The Brazilian city of Salvador. Photo: Fr Colin McLean SSC
Settled in a triangle flanked on one side by the Atlantic Ocean and another the Bay of All Saints, the love affair with the beach and the sea of the Brazilian city of Salvador comes as no surprise.
Easy access to the water, combined with the hot climate, ensures that on any sunny Sunday or public holiday the numerous beaches are packed. Apart from the attraction of the cooling water, the beaches are venues for great social gatherings. Beer and refreshments are served at tables arranged on the sand under the shady reach of large, colourful umbrellas, as drums and tambourines beat out spontaneous and infectious samba rhythms, and football and volleyball matches are played out under the ever-watchful eye of the Atlantic Ocean.
Salvador is also a city of festivals (festas), which unsurprisingly draw their vitality from the sea. On New Year’s Eve, fireworks illumine the sky, the ocean and the crowded beaches of all Brazilian coastal cities for a festival known as Reveillon (literally ‘awaking’). Before, during and after the fireworks, people soak their feet, hands and faces in the purifying water of the ocean, while some swim, immersing their whole body in the cleansing water. It really feels like a New Year!
Yemanjá (an Afro-Brazilian god of the sea) is another popular festival. It is marked on February 2 as the most celebrated point of contact among African, European and Brazilian-Indian cultures. As a religion, it is known as Candomblé. The public festival draws thousands into the streets of Salvador. My first encounter with it was at the seaside in 1986 during the annual feast honouring the divine spirits of the sea.
Carrying the baskets of flowers and images of St Peter and the sea god into deep water. Photo: Fr Colin McLean SSC
Yemanjá embodies stories of Afro-Brazilian culture. Candomblé is a tradition based on ancient African rituals and celebration of the natural world, elders, ancestors and spiritual energies of the divine sea spirits. It evolved from African people transported to Brazil during the Trans-Atlantic slave trade. African Yoruba slaves havefused these ancient rituals with the image of Our Lady of the Immaculate Conception.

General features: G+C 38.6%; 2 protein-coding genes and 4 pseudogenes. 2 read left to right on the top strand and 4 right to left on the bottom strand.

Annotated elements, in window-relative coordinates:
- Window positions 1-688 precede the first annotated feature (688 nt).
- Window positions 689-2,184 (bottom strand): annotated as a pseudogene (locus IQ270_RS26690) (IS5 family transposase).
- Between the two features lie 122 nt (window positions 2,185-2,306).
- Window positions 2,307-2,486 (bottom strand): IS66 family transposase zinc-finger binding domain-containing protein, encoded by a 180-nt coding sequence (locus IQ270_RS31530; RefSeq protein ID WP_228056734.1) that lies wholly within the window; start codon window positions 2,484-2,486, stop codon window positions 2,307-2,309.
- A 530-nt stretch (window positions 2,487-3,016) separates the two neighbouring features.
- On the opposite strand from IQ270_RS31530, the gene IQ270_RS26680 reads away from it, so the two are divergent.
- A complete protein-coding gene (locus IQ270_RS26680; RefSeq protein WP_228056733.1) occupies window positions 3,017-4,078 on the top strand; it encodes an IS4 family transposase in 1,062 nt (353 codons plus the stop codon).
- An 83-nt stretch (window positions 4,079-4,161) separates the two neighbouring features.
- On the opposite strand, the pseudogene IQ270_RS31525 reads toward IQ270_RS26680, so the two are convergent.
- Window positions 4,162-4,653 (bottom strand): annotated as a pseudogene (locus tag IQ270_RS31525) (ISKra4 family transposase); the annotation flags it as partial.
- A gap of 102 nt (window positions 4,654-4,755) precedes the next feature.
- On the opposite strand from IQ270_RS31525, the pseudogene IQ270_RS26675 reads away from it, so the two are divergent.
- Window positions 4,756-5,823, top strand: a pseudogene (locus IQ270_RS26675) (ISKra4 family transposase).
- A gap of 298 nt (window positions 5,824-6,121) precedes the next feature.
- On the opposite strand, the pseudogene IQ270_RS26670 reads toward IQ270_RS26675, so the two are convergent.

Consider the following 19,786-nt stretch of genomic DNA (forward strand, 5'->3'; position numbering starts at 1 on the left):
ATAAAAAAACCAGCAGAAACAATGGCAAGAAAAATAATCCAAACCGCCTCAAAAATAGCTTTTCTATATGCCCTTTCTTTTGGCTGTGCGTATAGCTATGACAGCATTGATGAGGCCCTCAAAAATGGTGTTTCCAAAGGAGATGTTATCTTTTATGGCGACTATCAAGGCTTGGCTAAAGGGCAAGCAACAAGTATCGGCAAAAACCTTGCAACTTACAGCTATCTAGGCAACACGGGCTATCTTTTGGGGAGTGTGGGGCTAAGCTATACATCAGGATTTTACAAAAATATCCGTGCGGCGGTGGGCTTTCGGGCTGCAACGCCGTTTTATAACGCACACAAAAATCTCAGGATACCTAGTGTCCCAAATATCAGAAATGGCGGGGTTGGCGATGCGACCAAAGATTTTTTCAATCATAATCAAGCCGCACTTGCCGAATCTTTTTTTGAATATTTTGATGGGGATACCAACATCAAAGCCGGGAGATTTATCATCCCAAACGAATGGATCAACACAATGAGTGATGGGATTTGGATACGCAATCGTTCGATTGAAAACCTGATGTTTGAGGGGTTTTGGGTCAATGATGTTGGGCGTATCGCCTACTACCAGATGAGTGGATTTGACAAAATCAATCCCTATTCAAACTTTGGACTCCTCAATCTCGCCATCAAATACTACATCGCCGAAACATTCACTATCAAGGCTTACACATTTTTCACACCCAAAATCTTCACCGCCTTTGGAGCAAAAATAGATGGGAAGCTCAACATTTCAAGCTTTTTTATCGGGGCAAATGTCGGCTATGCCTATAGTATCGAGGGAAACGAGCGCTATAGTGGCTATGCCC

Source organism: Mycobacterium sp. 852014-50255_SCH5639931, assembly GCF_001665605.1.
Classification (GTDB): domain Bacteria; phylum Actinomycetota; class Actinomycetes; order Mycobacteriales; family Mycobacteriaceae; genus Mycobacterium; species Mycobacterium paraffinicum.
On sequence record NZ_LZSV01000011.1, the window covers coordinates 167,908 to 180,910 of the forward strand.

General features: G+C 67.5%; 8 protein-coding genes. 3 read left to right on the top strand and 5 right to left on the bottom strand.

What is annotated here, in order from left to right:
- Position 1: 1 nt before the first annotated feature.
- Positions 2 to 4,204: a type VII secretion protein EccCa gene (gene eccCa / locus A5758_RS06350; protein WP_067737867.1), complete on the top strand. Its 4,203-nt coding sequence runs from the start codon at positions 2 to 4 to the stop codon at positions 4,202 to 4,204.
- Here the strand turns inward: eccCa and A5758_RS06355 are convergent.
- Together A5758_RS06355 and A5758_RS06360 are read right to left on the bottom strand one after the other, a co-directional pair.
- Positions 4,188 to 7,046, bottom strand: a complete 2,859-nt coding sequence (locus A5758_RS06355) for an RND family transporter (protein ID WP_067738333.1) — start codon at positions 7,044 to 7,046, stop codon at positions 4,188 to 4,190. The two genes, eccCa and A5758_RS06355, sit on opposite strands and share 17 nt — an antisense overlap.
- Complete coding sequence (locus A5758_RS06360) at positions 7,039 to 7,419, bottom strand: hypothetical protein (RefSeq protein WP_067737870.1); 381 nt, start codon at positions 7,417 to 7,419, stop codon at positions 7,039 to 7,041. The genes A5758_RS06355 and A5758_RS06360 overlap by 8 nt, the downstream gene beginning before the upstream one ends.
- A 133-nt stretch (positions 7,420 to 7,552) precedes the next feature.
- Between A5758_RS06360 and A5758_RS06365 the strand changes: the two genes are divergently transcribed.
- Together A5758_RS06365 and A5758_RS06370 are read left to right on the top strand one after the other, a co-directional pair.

On the feast day, offerings of flowers and perfume are collected in large baskets. Then, together with a sizable image of the sea god carried out to sea.
The procession of boats bearing the gifts leaves the shore around 5.00 pm for the open water. The baskets of flowers and the rather heavy image of the sea god are then lowered into the water. The length of time the image takes to sink signals whether Yemanjá is pleased with the offering or not. If it sinks quickly, she has readily accepted it, indicating fish will be plentiful during the coming year. If it sinks slowly, it augurs a trifling haul.
Once the gifts have been offered, the social dimension of the festival gets into full swing. Music and dancing at numerous stalls set up along streets in the immediate vicinity of the beach host a celebration of life under the ever-protective gaze of the Atlantic Ocean.
However, the one festival that I hold nearest to my heart is a local one celebrated on the feast of St Peter. It is dear to me because I was able to play an integral part in its ceremonies. It is marked on June 29 and although the Church celebrates it as Ss Peter and Paul, in Brazil, Paul does not get a look in, except at the festival Mass. It is the festival par excellence for the local St Peter fishing community near my old parish.
Traditionally, Mass is followed by a procession of boats carrying large baskets of flowers to be presented to St Peter. Its roots in the festival of Yemanjá (the god of the sea, often depicted as a mermaid) are evident, as her image is placed beside that of St Peter in the flower basket the men that do the fishing, together with their wives, carry out to sea.
Helping the offerings to sink quickly and ensure a profitable fishing season. Photo: Fr Colin McLean SSC
The procession sets out in motorised canoes. Then at the appropriate spot, I, as the priest, together with Marcelo, one of the three married deacons in our parish, would bless the basket. Many of the men dive into the sea to facilitate the lowering of the basket and help it sink quickly to ensure a plentiful catch for the coming year.
On one occasion, I stripped down to my swimming trunks after the blessing and dove into the water with the men. The wives called on two of them, who happened to be lifeguards at the local beach, to ensure “the priest doesn’t drown”. I wonder if they really thought I would dive into the sea if I could not swim?
Columban Fr Colin McLean resides in Essendon after 35 years living and working in Brazil.
Listen to "Reflection - A city draws its life from the sea"
- Read more from The Far East - January/February 2022